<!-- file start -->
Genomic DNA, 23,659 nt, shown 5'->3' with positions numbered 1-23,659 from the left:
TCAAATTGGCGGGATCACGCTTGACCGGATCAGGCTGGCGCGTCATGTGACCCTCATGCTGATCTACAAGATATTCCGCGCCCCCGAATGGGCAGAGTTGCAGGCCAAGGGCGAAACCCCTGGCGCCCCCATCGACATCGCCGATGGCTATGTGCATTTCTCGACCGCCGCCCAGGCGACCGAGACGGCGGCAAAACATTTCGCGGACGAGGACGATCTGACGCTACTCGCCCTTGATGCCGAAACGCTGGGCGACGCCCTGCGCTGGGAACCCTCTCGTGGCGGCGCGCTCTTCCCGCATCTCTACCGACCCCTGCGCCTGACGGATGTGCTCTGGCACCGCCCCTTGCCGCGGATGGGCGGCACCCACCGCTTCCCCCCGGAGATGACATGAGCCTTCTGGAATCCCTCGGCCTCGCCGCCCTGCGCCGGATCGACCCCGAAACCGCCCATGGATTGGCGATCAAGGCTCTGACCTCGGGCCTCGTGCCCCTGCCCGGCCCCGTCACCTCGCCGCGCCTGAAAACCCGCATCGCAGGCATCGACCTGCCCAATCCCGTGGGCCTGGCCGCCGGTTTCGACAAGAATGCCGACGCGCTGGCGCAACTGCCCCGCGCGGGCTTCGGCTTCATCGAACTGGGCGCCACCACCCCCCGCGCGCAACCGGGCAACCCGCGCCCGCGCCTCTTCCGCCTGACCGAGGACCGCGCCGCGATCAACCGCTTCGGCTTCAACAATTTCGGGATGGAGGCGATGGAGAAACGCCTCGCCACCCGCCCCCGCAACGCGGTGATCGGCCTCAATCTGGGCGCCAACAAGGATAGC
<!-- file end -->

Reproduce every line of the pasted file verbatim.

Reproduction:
Genomic DNA, 23,659 nt, shown 5'->3' with positions numbered 1-23,659 from the left:
TCAAATTGGCGGGATCACGCTTGACCGGATCAGGCTGGCGCGTCATGTGACCCTCATGCTGATCTACAAGATATTCCGCGCCCCCGAATGGGCAGAGTTGCAGGCCAAGGGCGAAACCCCTGGCGCCCCCATCGACATCGCCGATGGCTATGTGCATTTCTCGACCGCCGCCCAGGCGACCGAGACGGCGGCAAAACATTTCGCGGACGAGGACGATCTGACGCTACTCGCCCTTGATGCCGAAACGCTGGGCGACGCCCTGCGCTGGGAACCCTCTCGTGGCGGCGCGCTCTTCCCGCATCTCTACCGACCCCTGCGCCTGACGGATGTGCTCTGGCACCGCCCCTTGCCGCGGATGGGCGGCACCCACCGCTTCCCCCCGGAGATGACATGAGCCTTCTGGAATCCCTCGGCCTCGCCGCCCTGCGCCGGATCGACCCCGAAACCGCCCATGGATTGGCGATCAAGGCTCTGACCTCGGGCCTCGTGCCCCTGCCCGGCCCCGTCACCTCGCCGCGCCTGAAAACCCGCATCGCAGGCATCGACCTGCCCAATCCCGTGGGCCTGGCCGCCGGTTTCGACAAGAATGCCGACGCGCTGGCGCAACTGCCCCGCGCGGGCTTCGGCTTCATCGAACTGGGCGCCACCACCCCCCGCGCGCAACCGGGCAACCCGCGCCCGCGCCTCTTCCGCCTGACCGAGGACCGCGCCGCGATCAACCGCTTCGGCTTCAACAATTTCGGGATGGAGGCGATGGAGAAACGCCTCGCCACCCGCCCCCGCAACGCGGTGATCGGCCTCAATCTGGGCGCCAACAAGGATAGC